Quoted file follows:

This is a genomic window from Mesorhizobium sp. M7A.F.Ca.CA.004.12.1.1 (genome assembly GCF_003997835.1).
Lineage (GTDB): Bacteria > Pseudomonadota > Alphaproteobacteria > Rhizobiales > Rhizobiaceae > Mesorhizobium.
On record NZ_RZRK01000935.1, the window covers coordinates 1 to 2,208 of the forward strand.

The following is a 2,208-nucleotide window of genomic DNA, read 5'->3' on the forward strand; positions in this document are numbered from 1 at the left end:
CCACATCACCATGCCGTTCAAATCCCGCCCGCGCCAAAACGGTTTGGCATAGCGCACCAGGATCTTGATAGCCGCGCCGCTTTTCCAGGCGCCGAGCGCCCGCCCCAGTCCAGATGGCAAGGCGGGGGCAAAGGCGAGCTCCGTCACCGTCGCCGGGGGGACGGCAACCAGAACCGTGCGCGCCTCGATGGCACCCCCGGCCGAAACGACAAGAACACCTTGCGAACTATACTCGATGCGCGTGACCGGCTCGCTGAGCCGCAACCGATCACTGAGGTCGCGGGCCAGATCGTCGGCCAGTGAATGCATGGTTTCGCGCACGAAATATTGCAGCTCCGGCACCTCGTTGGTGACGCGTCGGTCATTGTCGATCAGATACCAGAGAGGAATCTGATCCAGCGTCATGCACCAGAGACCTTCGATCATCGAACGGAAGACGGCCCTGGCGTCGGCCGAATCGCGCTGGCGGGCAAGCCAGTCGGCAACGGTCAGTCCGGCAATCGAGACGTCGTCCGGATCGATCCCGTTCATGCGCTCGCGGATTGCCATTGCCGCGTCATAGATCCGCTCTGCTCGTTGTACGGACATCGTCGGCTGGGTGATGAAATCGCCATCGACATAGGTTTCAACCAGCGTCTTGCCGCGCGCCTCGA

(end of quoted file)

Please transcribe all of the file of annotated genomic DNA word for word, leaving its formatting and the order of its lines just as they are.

This is a genomic window from Mesorhizobium sp. M7A.F.Ca.CA.004.12.1.1 (genome assembly GCF_003997835.1).
Lineage (GTDB): Bacteria > Pseudomonadota > Alphaproteobacteria > Rhizobiales > Rhizobiaceae > Mesorhizobium.
On record NZ_RZRK01000935.1, the window covers coordinates 1 to 2,208 of the forward strand.

The following is a 2,208-nucleotide window of genomic DNA, read 5'->3' on the forward strand; positions in this document are numbered from 1 at the left end:
CCACATCACCATGCCGTTCAAATCCCGCCCGCGCCAAAACGGTTTGGCATAGCGCACCAGGATCTTGATAGCCGCGCCGCTTTTCCAGGCGCCGAGCGCCCGCCCCAGTCCAGATGGCAAGGCGGGGGCAAAGGCGAGCTCCGTCACCGTCGCCGGGGGGACGGCAACCAGAACCGTGCGCGCCTCGATGGCACCCCCGGCCGAAACGACAAGAACACCTTGCGAACTATACTCGATGCGCGTGACCGGCTCGCTGAGCCGCAACCGATCACTGAGGTCGCGGGCCAGATCGTCGGCCAGTGAATGCATGGTTTCGCGCACGAAATATTGCAGCTCCGGCACCTCGTTGGTGACGCGTCGGTCATTGTCGATCAGATACCAGAGAGGAATCTGATCCAGCGTCATGCACCAGAGACCTTCGATCATCGAACGGAAGACGGCCCTGGCGTCGGCCGAATCGCGCTGGCGGGCAAGCCAGTCGGCAACGGTCAGTCCGGCAATCGAGACGTCGTCCGGATCGATCCCGTTCATGCGCTCGCGGATTGCCATTGCCGCGTCATAGATCCGCTCTGCTCGTTGTACGGACATCGTCGGCTGGGTGATGAAATCGCCATCGACATAGGTTTCAACCAGCGTCTTGCCGCGCGCCTCGA